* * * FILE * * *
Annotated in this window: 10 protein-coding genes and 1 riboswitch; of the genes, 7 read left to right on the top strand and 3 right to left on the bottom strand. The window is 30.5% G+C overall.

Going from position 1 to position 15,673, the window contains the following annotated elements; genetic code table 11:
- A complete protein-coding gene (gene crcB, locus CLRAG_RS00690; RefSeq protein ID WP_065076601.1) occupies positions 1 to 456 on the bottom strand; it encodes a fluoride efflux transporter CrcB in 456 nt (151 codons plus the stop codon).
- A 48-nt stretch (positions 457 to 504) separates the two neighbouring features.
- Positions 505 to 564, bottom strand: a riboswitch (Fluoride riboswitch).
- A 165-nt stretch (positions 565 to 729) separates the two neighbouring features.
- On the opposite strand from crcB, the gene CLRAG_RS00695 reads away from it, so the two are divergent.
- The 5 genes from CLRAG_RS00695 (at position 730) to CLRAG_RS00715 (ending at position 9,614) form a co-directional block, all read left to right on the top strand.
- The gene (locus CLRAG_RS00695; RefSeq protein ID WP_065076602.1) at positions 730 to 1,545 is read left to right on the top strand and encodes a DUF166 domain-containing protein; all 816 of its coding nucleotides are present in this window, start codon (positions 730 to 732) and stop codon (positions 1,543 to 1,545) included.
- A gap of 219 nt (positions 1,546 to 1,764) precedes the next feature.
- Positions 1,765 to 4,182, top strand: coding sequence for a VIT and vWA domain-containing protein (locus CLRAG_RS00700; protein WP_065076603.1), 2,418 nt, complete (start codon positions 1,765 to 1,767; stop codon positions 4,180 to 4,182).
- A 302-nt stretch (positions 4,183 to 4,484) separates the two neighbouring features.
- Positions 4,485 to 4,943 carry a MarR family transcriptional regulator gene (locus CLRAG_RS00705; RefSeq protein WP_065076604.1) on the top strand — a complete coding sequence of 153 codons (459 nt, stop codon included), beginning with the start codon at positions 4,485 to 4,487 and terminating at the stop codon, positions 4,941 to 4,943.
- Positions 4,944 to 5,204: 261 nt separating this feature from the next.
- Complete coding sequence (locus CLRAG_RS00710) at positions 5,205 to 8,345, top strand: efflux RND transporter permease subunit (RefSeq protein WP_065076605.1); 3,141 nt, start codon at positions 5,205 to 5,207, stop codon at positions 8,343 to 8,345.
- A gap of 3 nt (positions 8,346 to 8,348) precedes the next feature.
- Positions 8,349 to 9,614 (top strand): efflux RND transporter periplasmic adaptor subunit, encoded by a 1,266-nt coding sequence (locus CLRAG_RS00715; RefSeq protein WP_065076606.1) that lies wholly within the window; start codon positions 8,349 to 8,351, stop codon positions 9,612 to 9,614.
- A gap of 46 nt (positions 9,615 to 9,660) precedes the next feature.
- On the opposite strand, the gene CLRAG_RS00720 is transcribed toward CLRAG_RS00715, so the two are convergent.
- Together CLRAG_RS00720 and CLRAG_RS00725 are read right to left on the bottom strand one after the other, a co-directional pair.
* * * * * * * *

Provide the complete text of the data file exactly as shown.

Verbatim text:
Annotated in this window: 10 protein-coding genes and 1 riboswitch; of the genes, 7 read left to right on the top strand and 3 right to left on the bottom strand. The window is 30.5% G+C overall.

Going from position 1 to position 15,673, the window contains the following annotated elements; genetic code table 11:
- A complete protein-coding gene (gene crcB, locus CLRAG_RS00690; RefSeq protein ID WP_065076601.1) occupies positions 1 to 456 on the bottom strand; it encodes a fluoride efflux transporter CrcB in 456 nt (151 codons plus the stop codon).
- A 48-nt stretch (positions 457 to 504) separates the two neighbouring features.
- Positions 505 to 564, bottom strand: a riboswitch (Fluoride riboswitch).
- A 165-nt stretch (positions 565 to 729) separates the two neighbouring features.
- On the opposite strand from crcB, the gene CLRAG_RS00695 reads away from it, so the two are divergent.
- The 5 genes from CLRAG_RS00695 (at position 730) to CLRAG_RS00715 (ending at position 9,614) form a co-directional block, all read left to right on the top strand.
- The gene (locus CLRAG_RS00695; RefSeq protein ID WP_065076602.1) at positions 730 to 1,545 is read left to right on the top strand and encodes a DUF166 domain-containing protein; all 816 of its coding nucleotides are present in this window, start codon (positions 730 to 732) and stop codon (positions 1,543 to 1,545) included.
- A gap of 219 nt (positions 1,546 to 1,764) precedes the next feature.
- Positions 1,765 to 4,182, top strand: coding sequence for a VIT and vWA domain-containing protein (locus CLRAG_RS00700; protein WP_065076603.1), 2,418 nt, complete (start codon positions 1,765 to 1,767; stop codon positions 4,180 to 4,182).
- A 302-nt stretch (positions 4,183 to 4,484) separates the two neighbouring features.
- Positions 4,485 to 4,943 carry a MarR family transcriptional regulator gene (locus CLRAG_RS00705; RefSeq protein WP_065076604.1) on the top strand — a complete coding sequence of 153 codons (459 nt, stop codon included), beginning with the start codon at positions 4,485 to 4,487 and terminating at the stop codon, positions 4,941 to 4,943.
- Positions 4,944 to 5,204: 261 nt separating this feature from the next.
- Complete coding sequence (locus CLRAG_RS00710) at positions 5,205 to 8,345, top strand: efflux RND transporter permease subunit (RefSeq protein WP_065076605.1); 3,141 nt, start codon at positions 5,205 to 5,207, stop codon at positions 8,343 to 8,345.
- A gap of 3 nt (positions 8,346 to 8,348) precedes the next feature.
- Positions 8,349 to 9,614 (top strand): efflux RND transporter periplasmic adaptor subunit, encoded by a 1,266-nt coding sequence (locus CLRAG_RS00715; RefSeq protein WP_065076606.1) that lies wholly within the window; start codon positions 8,349 to 8,351, stop codon positions 9,612 to 9,614.
- A gap of 46 nt (positions 9,615 to 9,660) precedes the next feature.
- On the opposite strand, the gene CLRAG_RS00720 is transcribed toward CLRAG_RS00715, so the two are convergent.
- Together CLRAG_RS00720 and CLRAG_RS00725 are read right to left on the bottom strand one after the other, a co-directional pair.